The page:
Alan Twigg’s tribute to Rudolf Vrba

Rudolf Vrba, who escaped Auschwitz and co-authored a report saving 200,000 lives, remains unrecognized in Vancouver despite his significant historical impact. Alan Twigg (l.) seeks to change this.” FULL STORY


#82 What Jinx thinks

February 07th, 2017

REVIEW: A Queer Love Story: The Letters of Jane Rule and Rick Bebout

(UBC Press 2017)

Edited by Marilyn R. Schuster

$50 600 pages 978-0-7748-3543-5

Reviewed by Alan Twigg


“I hope I’m remembered for being lusty, feisty and full of life.”
— Jane Rule


People who knew Jane Rule are still saying to themselves, “I wonder what Jane would think of this.”

Jinx, as some friends called her, has been dubbed “the greatest lesbian writer of our generation” because the six-foot-tall, American-born, Galiano Islander wrote Desert of the Heart, a 1964 novel that dared to describe a lesbian couple succeeding in a long-term relationship.”

Margaret Atwood and Jane Rule were close friends (2000).

But Jane Rule was much more. She lent so much money to her fellow islanders, so often, that she earned a different nickname “The Bank of Galiano.” For years, when she and her lifelong partner Helen Sonthoff shared their pool with teens and toddlers, it was Rule was the lifeguard who taught kids to swim. And she was hilariously funny. More importantly, she should be revered as an iconoclastic social philosopher who was just as interested in children and the elderly as she was in gay pride and civil rights.

Jane Rule’s wisdom is the best reason to wade through the misleadingly-titled A Queer Love Story: The Letters of Jane Rule and Rick Bebout (UBC $50), a 650-page, overdue omnibus edited by Marilyn R. Schuster that records the eight-year correspondence between North America’s foremost “public lesbian” and her editor at the Toronto-based publication, Body Politics. Bebout’s descriptions of his sex life, the scourge of AIDS and the emergence of gay culture constitute two-thirds of the text, but it’s Rule’s sanity that shines.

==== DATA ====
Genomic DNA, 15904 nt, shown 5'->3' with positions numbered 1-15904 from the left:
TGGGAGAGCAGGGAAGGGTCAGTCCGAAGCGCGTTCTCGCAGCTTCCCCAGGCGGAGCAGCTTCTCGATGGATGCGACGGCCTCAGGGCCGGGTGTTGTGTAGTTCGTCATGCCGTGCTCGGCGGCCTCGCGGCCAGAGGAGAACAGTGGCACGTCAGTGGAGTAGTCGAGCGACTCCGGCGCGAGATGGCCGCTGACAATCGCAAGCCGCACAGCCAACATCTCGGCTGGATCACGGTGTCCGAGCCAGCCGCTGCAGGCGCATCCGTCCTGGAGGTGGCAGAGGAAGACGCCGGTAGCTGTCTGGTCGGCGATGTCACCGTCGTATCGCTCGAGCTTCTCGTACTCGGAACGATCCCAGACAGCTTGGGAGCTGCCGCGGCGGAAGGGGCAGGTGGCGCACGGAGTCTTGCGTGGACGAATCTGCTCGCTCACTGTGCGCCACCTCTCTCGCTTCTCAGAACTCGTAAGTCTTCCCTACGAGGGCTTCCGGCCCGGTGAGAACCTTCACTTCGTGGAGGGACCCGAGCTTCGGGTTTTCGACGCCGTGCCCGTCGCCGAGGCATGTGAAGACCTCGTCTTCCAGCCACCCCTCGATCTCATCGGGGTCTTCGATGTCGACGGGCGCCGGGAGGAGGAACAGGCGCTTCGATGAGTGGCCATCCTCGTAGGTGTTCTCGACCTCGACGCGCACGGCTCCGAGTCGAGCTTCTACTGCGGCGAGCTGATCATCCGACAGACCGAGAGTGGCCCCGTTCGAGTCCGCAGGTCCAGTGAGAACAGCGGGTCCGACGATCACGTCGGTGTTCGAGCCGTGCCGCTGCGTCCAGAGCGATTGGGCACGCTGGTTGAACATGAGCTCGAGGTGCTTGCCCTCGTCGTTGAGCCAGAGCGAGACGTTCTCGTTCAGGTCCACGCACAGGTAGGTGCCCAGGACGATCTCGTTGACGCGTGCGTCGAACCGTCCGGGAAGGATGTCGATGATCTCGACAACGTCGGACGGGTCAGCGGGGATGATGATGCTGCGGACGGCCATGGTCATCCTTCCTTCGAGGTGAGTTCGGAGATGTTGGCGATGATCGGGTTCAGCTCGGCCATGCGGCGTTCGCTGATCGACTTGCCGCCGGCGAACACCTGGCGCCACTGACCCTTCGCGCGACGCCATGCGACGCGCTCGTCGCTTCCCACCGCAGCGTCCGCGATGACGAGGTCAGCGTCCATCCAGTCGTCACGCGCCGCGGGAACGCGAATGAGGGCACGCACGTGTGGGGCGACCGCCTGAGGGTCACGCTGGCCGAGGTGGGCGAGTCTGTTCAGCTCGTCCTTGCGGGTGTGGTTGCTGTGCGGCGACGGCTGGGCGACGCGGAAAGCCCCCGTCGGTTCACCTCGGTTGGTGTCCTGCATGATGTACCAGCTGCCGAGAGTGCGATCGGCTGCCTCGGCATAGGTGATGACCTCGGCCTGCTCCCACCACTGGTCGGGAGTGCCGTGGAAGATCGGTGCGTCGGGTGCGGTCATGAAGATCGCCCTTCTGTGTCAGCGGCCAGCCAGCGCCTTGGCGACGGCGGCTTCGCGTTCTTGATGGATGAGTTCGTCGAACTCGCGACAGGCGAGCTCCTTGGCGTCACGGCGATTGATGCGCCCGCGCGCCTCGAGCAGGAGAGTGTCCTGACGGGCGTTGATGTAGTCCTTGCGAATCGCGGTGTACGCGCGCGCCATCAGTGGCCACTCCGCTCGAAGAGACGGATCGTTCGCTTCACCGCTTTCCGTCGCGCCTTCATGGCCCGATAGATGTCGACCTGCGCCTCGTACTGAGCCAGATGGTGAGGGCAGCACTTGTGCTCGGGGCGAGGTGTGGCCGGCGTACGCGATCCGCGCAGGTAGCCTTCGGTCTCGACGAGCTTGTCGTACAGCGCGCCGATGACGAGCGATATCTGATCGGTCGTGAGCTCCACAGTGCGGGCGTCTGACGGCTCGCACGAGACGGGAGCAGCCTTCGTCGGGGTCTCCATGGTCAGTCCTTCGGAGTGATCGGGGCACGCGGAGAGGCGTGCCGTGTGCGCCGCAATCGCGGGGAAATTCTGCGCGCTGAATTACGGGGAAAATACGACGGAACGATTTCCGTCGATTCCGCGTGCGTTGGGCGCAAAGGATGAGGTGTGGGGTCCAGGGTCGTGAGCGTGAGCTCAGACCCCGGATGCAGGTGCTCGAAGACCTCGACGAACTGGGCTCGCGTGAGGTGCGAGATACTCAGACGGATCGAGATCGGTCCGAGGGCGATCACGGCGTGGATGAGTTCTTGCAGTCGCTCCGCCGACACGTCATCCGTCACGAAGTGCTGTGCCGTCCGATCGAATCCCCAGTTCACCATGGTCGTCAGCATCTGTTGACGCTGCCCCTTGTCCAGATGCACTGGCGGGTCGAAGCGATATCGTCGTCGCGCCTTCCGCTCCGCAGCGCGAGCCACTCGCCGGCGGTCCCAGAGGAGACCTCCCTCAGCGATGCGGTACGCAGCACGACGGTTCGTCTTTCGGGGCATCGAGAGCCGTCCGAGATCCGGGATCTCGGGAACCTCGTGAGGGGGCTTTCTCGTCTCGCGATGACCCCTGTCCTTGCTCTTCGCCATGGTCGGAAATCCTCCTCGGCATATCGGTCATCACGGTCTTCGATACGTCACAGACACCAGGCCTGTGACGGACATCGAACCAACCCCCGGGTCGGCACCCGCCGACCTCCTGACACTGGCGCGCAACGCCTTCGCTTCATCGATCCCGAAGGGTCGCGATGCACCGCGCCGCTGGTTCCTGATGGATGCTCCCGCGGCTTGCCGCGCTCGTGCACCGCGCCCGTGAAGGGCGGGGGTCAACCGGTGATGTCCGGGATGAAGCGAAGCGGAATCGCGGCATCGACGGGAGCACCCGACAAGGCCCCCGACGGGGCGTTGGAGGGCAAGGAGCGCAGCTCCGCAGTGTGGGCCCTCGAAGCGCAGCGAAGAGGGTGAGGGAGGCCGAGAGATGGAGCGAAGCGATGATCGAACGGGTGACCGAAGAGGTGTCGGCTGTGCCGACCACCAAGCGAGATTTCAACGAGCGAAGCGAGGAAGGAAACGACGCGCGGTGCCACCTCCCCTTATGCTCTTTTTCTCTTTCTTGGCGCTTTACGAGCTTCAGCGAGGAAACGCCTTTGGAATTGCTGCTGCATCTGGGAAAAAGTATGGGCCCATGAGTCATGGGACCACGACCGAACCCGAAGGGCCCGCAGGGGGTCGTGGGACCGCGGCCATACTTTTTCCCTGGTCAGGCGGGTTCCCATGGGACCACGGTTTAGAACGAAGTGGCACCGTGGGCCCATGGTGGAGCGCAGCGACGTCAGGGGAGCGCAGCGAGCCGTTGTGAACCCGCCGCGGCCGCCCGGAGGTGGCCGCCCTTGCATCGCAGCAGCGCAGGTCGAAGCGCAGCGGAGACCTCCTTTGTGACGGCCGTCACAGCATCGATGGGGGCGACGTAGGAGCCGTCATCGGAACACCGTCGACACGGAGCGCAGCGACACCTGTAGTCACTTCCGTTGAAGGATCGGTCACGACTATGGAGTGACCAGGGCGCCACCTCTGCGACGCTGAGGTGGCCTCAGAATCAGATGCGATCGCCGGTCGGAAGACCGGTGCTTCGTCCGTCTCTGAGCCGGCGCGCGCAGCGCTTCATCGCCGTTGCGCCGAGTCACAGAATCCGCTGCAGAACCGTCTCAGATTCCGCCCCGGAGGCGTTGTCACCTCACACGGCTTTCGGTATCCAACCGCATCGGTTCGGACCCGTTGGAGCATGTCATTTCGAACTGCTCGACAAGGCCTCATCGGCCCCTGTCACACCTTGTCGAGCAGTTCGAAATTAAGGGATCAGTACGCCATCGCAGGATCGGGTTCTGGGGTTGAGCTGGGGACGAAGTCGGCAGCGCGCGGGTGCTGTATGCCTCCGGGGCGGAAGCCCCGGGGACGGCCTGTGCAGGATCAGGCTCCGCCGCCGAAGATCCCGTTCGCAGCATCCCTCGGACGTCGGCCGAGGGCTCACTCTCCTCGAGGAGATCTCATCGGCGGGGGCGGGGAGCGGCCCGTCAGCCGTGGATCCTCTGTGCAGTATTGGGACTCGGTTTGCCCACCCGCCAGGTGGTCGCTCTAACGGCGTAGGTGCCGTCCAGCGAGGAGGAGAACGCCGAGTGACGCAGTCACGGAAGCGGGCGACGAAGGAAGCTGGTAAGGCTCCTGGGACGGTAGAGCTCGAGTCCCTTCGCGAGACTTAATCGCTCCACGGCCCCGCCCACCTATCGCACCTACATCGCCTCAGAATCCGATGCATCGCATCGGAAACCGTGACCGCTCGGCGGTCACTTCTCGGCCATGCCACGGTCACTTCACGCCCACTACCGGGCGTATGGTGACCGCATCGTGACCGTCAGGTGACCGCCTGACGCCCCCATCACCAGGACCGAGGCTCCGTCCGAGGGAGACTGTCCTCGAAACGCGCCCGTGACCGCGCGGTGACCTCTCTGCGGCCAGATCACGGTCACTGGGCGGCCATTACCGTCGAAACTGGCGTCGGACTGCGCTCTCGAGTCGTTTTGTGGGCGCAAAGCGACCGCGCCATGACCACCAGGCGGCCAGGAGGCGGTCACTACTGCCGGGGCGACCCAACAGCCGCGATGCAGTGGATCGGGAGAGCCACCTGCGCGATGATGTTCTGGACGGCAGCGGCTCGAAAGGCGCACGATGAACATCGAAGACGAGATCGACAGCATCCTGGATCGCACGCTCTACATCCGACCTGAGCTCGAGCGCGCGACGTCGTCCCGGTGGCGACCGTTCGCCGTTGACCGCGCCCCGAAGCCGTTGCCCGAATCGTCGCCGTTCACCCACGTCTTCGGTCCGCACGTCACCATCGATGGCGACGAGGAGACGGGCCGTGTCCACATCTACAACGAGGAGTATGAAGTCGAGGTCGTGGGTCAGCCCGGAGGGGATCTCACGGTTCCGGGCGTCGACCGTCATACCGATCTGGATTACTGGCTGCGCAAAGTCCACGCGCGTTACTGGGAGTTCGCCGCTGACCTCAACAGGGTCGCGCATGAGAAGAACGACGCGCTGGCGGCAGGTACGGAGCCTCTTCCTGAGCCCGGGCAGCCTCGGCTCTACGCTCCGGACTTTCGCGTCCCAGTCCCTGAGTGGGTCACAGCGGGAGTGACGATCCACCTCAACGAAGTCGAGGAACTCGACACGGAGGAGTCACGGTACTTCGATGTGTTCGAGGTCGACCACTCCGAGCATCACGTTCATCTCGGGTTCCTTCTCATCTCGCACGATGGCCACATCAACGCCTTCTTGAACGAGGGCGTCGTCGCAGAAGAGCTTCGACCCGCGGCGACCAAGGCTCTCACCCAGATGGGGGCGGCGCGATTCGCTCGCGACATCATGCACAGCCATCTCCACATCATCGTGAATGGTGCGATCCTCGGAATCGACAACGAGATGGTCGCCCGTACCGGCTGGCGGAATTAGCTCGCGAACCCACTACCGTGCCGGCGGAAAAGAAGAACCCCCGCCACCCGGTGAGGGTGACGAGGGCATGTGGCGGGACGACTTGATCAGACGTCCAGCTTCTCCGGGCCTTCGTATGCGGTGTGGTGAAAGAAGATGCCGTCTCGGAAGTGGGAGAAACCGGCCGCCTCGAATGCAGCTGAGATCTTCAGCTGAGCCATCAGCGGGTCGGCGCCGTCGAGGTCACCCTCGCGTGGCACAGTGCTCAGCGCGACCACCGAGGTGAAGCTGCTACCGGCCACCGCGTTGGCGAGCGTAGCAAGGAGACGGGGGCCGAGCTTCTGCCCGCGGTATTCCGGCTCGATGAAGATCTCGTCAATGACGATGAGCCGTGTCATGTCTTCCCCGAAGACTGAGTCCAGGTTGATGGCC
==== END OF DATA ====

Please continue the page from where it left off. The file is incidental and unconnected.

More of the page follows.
“The letters in A Queer Love Story,” according to B.C. author Michael V. Smith, “are not simply a look into private lives, which are satisfying and rich in themselves. Here are two powerhouses influencing Canadian history. They helped make our queer history — one word, one gesture, one fight at a time. I felt waves and waves of gratitude, both for the work these two heroes performed and for the chance to see it documented, to be welcomed into that past. This book will remind you just how deeply personal are our political struggles.”

Bebout’s very personal letters are largely concerned with the gay rights movement to which he devoted his journalism career, but characterizing Rule’s moral and intellectual concerns as being primarily concerned with queer history undervalues her much broader concerns.

Here is a sampling of Rule’s private comments.

“If I were given an opportunity to censor, I would ban all violence against women, but I would ban all violence against men as well, and that would pretty well shut down the entertainment industry. And the wife beating, child abuse, beating up of men, and war would still go on.”

“I do think the accusation that the gay community isn’t sympathetic about children is probably a just one, though I think it’s not a problem limited to the gay community. A lot of heterosexuals who don’t have children or whose children are grown aren’t interested in having children around.”

“There is a simple point about any sort of sexual experimenting: it should be done between consenting people, the dangers as well-known as those for mountain climbing, skiing, joining the Peace Corps or voting for Reagan. And I think we should be talking as much or more about love, friendship, community.”

“I never liked mortgages either or time payments on cars, being debt to the future. I like being responsible for the present; that seems to me enough.”

Jane Rule